Direct to consumer sampling was not undertaken due to the difficulty of finding a location with a high concentration of the audience, which was both cost effective and did not draw sales away from important trade partners. A consumer competition was developed instead, which provide vouchers to trial the product.
  
The campaign key messages were:

  • New UP EnerGI from TIP TOP is the first low GI white bread in Australia
  • UP EnerGI from TIP TOP is endorsed by University of Sydney and GI expert Jennie Brand-Miller
  • Low GI foods are broken down slowly, making energy available to the body for a longer period of time. UP EnerGI from TIP TOP provides a soft white bread that is low GI for sustained energy
  • UP EnerGI from TIP TOP, while enriched, does not compromise on taste, softness, freshness and size 

Implementation: 

Weber Shandwick executed a four-phase campaign as follows:

Media information kit (Appendix A3)

Weber Shandwick worked with the GWF team and resident nutritionist to develop a bank of media materials including: media release, FAQs; bread consumption statistics; sandwich filler recipes; GWF backgrounder; product backgrounder; GI backgrounder; biographies of Professor Brand-Miller and the GWF nutritionist. This was designed to educate the media on the product and low GI concept, making it relevant to them and their target audience. The commentary from Professor Brand-Miller, provided credible third party endorsement.

Publishing house tours and media luncheons (Appendix A3)

Weber Shandwick hosted a series of lunches at Australia’s top tier publishing houses, with presentations by Professor Brand-Miller and GWF’s nutritionist. In order to create cut through, a creative teaser in the form of a bread board was sent to all journalists along with the invitation, shaped like a piece of bread. At the lunch, journalists were provided with the media kit and an opportunity to sample the bread via a selection of gourmet sandwiches. Media materials were also distributed to a broader media list, with the offer of an interview.

Broadcast push (Appendix A3)

Weber Shandwick worked with the producers of two popular television programs to develop segments on low-GI foods and the benefits for children: “Mornings with Kerri-Anne”, a talk show aimed at mothers and stay-at-home carers aged 25-54, and Sky News Health, which takes an educational approach to health and nutrition news. These segments included appearances by Professor Brand-Miller, detailing the GI concept in relation to the new bread. A launch day radio drop maximized the broadcast opportunity.

School canteens and community newspapers (Appendix A3)

The team worked with Australia’s most influential school canteen publication, Canteen News, to contribute to a bread review feature. An interview was coordinated between the editor and Professor Brand-Miller. Comprehensive briefing notes were developed to assist in communicating the desired campaign messages.

In addition, a competition ran in New South Wales community newspapers (Fairfax) to win a range of prizes courtesy of UP EnerGI from TIP TOP. This included an UP EnerGI-branded trampoline which tied in well with the sustained energy message of low GI, Professor Brand-Miller’s low-GI cookbook to provide further education on the concept, and grocery vouchers to encourage consumer trial.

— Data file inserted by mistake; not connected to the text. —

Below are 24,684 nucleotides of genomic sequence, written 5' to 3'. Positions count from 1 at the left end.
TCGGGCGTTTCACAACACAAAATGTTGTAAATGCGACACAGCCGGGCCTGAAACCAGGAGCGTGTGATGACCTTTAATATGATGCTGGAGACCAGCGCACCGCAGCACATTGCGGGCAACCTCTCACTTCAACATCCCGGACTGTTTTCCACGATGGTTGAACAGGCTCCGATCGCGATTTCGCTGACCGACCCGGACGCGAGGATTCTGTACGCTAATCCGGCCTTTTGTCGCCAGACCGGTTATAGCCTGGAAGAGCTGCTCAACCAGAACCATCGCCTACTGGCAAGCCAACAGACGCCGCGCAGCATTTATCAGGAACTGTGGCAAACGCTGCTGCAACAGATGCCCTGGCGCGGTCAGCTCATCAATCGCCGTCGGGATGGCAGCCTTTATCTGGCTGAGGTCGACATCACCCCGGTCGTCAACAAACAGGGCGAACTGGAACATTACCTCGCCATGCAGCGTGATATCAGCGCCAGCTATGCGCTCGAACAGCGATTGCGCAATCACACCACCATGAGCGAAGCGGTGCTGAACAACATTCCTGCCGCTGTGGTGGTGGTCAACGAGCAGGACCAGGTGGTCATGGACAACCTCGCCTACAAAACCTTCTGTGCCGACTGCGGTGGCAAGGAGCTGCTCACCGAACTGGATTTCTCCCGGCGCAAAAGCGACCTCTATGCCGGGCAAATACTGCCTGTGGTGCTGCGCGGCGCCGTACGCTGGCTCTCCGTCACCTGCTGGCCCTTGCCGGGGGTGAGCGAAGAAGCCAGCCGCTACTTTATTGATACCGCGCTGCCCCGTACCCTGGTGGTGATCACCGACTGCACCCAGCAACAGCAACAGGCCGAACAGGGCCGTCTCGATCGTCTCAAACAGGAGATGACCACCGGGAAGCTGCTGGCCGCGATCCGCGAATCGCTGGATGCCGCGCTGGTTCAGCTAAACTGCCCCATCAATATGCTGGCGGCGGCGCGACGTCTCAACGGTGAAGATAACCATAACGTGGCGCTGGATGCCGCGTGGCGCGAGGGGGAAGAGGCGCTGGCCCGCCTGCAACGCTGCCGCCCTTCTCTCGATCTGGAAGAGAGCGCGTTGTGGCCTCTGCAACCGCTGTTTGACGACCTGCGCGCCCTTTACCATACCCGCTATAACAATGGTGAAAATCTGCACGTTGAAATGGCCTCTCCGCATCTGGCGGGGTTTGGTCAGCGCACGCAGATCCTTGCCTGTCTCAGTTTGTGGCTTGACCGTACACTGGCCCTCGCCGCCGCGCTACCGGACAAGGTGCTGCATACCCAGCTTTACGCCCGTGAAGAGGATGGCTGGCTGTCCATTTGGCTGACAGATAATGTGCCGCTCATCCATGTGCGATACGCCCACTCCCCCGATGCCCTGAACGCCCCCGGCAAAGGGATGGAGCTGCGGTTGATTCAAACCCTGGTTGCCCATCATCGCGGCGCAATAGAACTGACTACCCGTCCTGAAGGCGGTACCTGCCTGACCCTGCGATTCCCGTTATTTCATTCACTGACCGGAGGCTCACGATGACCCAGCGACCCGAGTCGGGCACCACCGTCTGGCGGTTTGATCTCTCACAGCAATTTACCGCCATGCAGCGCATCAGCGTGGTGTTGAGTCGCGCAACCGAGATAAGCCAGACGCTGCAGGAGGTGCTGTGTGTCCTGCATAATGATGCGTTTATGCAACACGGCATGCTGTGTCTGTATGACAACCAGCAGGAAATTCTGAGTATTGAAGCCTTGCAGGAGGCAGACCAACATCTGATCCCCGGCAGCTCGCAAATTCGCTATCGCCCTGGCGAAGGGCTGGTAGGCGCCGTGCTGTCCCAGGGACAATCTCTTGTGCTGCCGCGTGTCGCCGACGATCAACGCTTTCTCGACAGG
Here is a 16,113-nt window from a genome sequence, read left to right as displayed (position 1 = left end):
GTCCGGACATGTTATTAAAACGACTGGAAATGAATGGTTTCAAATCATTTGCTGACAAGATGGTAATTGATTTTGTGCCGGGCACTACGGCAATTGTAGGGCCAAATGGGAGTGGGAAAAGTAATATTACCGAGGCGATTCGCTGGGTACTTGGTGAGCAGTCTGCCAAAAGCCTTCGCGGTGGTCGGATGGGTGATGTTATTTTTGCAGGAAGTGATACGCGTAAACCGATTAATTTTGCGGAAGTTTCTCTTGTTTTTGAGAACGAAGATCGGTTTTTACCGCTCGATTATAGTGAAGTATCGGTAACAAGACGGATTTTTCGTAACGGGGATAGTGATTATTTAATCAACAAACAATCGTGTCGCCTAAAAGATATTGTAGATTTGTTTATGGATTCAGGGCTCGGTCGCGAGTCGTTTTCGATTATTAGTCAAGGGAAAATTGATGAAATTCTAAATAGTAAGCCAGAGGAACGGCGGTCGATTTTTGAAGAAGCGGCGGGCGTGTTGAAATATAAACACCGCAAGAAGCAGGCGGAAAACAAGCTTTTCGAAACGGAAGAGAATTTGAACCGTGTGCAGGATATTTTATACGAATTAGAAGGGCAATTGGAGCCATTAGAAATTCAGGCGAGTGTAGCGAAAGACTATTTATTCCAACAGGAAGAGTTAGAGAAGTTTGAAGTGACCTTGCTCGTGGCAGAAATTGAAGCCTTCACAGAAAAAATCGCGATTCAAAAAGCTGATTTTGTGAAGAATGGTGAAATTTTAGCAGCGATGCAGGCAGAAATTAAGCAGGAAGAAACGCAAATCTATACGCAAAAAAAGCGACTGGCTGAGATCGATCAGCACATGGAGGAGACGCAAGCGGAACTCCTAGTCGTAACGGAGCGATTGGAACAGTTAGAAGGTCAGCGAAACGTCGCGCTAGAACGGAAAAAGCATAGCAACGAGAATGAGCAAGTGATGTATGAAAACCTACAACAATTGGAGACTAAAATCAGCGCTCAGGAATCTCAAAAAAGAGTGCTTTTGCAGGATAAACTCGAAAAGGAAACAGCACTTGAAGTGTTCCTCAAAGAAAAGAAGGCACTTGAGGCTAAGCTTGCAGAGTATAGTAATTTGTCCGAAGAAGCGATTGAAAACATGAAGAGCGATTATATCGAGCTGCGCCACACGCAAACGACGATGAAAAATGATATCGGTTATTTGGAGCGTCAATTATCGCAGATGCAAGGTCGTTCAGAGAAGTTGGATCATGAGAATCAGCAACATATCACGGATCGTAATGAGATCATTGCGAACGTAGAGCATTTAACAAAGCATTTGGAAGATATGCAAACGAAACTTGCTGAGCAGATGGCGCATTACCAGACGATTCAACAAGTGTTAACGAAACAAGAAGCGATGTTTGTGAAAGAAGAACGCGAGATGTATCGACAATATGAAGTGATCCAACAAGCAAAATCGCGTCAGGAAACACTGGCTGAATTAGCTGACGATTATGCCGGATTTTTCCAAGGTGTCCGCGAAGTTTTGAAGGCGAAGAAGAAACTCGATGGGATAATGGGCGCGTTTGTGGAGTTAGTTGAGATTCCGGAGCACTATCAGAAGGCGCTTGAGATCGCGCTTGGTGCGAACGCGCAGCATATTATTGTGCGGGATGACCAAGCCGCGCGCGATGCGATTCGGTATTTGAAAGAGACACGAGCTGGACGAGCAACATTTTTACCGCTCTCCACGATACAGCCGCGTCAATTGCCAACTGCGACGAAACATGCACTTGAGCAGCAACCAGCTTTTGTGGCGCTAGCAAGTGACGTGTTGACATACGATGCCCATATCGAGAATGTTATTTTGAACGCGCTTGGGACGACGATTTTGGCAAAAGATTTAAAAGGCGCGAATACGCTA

Results: 

Weber Shandwick effectively drove coverage of the benefits of low-GI and UP EnerGI across multiple media targets.  Coverage across print and broadcast media reached 10.6M consumers – nearly half of the entire population of Australia, at a cost of less than 0.005 cents per hit.  100% of coverage carried the low-GI message (Appendix A4).

The latest data shows UP EnerGI sales have exceeded all expectations. The once widening sales gap between the UP range and its biggest competitor is now closing, as UP EnerGI purchase rose to more than 2M units nationally over a four month period (Appendix A5). Sales of the UP range of breads have increased by 28% since the launch – a significant increase for a cluttered category of 246 brands.

In addition, the community newspaper competition reached more than 2M people and secured approximately 1,200 entries – well above Fairfax’s average for competitions (Appendix A4).

Evaluation: 

In order to assess the success of this campaign, Weber Shandwick revisited the goals and objectives and measured these against the outcomes:

1.       Launch UP EnerGI in Australia with extensive media coverage across TV, radio and print

This objective has been achieved with the campaign generating significant media coverage across TV, radio and print titles. Reaching 10.6M consumers in total, this included coverage before primary target audiences of mothers with children aged three to 15 years old, grocery trade and school canteens (Appendix A4).

2.       Increase sales of the four breads under the UP brand, including Up-EnerGI, and ensure sales were not affected by the launch of the competitor product 

This objective has been achieved with latest data showing that UP EnerGI sales have exceeded all expectations. Sales of the UP range have increased by 28% since the UP EnerGI launch and the gap is closing between the UP range and its biggest competitor (Appendix A5).

3.       Build relationships with the nutrition industry

This objective was achieved by building a solid relationship with Professor Brand-Miller, the Low GI Symbol Program and the University of Sydney. Professor Brand-Miller provided credible third party endorsement before media, appeared in several print articles and made two television appearances. This will be a valuable relationship for GWF into the future.

This was the first time GWF had included PR in its marketing and communications strategy, and as a result, this has set a benchmark for further PR activities. This campaign met the goals set by GWF and made significant contribution towards the company’s bottom line.